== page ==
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Credit: David Jones

Grasses in terra-cotta pots depict summer with sun-loving ease and tousled nonchalance. The three ornamental grasses shown on the cover require little attention. On the left is blue oat grass (Helictotrichon sempervirens, also shown in above photo). Its glaucous foliage develops into a neat, hemispherical mound of about 60 centimetres. In June inflorescences dance above the leaves, evergreen (well... everblue, really) reaching 1.2 metres in height. Groom plants each spring by running your hands through the foliage and gently tugging out the old leaves. This works better than cutting them to the ground, which can cause damage to the clump. (Zone 4)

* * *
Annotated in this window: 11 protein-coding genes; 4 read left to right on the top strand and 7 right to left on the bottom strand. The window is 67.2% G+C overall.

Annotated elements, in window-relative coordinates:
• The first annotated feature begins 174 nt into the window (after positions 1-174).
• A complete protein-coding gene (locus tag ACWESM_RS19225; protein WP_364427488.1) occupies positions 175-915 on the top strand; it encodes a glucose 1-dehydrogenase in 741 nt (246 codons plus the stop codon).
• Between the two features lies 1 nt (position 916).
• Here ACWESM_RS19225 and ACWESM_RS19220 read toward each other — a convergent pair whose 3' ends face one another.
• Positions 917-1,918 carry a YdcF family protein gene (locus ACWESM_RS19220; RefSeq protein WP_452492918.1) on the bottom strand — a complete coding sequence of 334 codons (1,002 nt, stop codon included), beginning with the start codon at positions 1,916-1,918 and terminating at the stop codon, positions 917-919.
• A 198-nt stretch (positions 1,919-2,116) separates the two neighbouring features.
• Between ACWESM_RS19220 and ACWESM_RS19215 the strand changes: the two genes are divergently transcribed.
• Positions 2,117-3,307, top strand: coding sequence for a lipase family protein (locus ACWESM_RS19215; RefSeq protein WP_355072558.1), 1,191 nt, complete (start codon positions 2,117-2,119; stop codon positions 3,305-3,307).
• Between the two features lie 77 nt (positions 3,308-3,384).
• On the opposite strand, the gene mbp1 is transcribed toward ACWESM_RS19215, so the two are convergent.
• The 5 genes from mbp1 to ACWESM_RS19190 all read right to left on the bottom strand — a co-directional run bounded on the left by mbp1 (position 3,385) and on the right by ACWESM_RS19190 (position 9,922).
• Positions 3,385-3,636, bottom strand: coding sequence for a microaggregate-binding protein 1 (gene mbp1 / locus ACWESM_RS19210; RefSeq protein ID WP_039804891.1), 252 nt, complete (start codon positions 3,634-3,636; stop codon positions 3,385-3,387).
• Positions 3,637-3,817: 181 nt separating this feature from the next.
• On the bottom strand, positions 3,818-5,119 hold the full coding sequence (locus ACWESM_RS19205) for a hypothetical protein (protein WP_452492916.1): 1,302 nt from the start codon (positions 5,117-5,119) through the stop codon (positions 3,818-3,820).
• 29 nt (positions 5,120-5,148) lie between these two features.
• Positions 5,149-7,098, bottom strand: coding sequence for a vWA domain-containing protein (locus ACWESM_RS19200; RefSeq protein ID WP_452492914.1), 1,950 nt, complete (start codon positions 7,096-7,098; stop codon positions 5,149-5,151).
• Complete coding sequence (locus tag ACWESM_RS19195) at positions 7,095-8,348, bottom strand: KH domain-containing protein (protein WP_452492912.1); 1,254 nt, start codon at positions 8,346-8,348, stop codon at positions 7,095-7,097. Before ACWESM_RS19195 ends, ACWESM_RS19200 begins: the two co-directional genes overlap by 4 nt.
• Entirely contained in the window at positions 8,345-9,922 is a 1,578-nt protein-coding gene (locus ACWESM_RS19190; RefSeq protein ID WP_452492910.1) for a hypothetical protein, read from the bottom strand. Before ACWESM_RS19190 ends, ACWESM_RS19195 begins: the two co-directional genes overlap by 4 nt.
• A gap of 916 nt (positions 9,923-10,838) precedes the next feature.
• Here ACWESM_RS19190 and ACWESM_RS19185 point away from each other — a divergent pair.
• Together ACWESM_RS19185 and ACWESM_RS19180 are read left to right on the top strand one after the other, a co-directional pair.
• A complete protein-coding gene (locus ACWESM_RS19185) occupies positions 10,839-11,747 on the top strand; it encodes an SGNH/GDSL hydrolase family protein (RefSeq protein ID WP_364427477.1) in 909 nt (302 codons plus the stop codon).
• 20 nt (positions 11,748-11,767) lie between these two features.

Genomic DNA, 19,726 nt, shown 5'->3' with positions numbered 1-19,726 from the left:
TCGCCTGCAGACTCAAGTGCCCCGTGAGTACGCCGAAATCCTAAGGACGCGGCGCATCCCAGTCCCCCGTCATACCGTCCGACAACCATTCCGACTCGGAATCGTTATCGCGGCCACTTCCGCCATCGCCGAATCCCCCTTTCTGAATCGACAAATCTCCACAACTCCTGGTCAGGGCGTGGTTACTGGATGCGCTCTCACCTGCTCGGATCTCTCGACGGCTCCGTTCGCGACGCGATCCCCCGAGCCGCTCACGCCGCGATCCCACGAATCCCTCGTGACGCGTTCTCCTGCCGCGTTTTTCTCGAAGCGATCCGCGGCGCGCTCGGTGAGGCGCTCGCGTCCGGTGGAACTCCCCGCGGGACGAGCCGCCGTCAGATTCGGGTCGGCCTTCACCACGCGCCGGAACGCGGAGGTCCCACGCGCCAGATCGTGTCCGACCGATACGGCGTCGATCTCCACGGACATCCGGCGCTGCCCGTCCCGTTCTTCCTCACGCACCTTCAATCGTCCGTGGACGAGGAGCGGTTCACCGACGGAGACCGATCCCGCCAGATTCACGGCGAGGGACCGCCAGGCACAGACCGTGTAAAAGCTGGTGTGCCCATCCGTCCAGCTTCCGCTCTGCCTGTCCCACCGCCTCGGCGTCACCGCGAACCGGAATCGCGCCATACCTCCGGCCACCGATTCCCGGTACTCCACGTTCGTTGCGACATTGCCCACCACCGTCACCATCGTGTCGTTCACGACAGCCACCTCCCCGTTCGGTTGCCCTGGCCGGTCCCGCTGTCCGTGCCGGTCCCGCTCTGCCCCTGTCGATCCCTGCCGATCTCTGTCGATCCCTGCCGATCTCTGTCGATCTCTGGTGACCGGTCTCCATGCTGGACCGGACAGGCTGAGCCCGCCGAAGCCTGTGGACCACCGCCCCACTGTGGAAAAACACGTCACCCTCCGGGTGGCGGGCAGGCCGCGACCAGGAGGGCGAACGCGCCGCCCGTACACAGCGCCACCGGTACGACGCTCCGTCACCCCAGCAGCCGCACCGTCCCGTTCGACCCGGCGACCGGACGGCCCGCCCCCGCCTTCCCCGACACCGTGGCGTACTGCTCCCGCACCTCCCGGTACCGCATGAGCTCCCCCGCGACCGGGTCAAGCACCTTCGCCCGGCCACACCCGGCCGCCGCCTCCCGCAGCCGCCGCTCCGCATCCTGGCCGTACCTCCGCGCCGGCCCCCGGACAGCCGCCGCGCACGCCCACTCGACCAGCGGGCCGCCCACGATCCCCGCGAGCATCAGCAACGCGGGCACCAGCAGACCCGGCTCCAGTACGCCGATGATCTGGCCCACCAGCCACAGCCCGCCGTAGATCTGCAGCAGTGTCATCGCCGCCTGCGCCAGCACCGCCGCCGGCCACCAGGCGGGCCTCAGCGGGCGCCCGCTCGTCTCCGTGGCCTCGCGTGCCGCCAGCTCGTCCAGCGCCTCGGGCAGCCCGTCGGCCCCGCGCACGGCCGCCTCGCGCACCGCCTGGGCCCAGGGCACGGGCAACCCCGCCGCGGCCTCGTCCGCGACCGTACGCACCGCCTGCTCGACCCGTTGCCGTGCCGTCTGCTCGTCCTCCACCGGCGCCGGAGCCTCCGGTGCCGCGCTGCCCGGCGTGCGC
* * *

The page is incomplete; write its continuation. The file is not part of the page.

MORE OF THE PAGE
The pot on the right shows off variegated purple moor grass (Molinia caerulea ‘Variegata’). In summer, its dense inflorescences are held close to the clump of leaves on characteristic gold stems. One of the best small garden grasses, it thrives in full sun or a bit of shade. (Zone 5)

In the back pot are the arching leaves of a golden-variegated cultivar of maiden grass (Miscanthus sinensis), likely ‘Goldfeder.’ Easier to locate here in B.C. are ‘Zebrinus’ and the more-erect ‘Strictus’ (both with stripes running across the leaf) and ‘Gracillimus,’ with its elegant narrow leaves embellished with a narrow white band. Maiden grasses bloom in the fall and generally reach one to 1.5 metres in height. (Zone 5)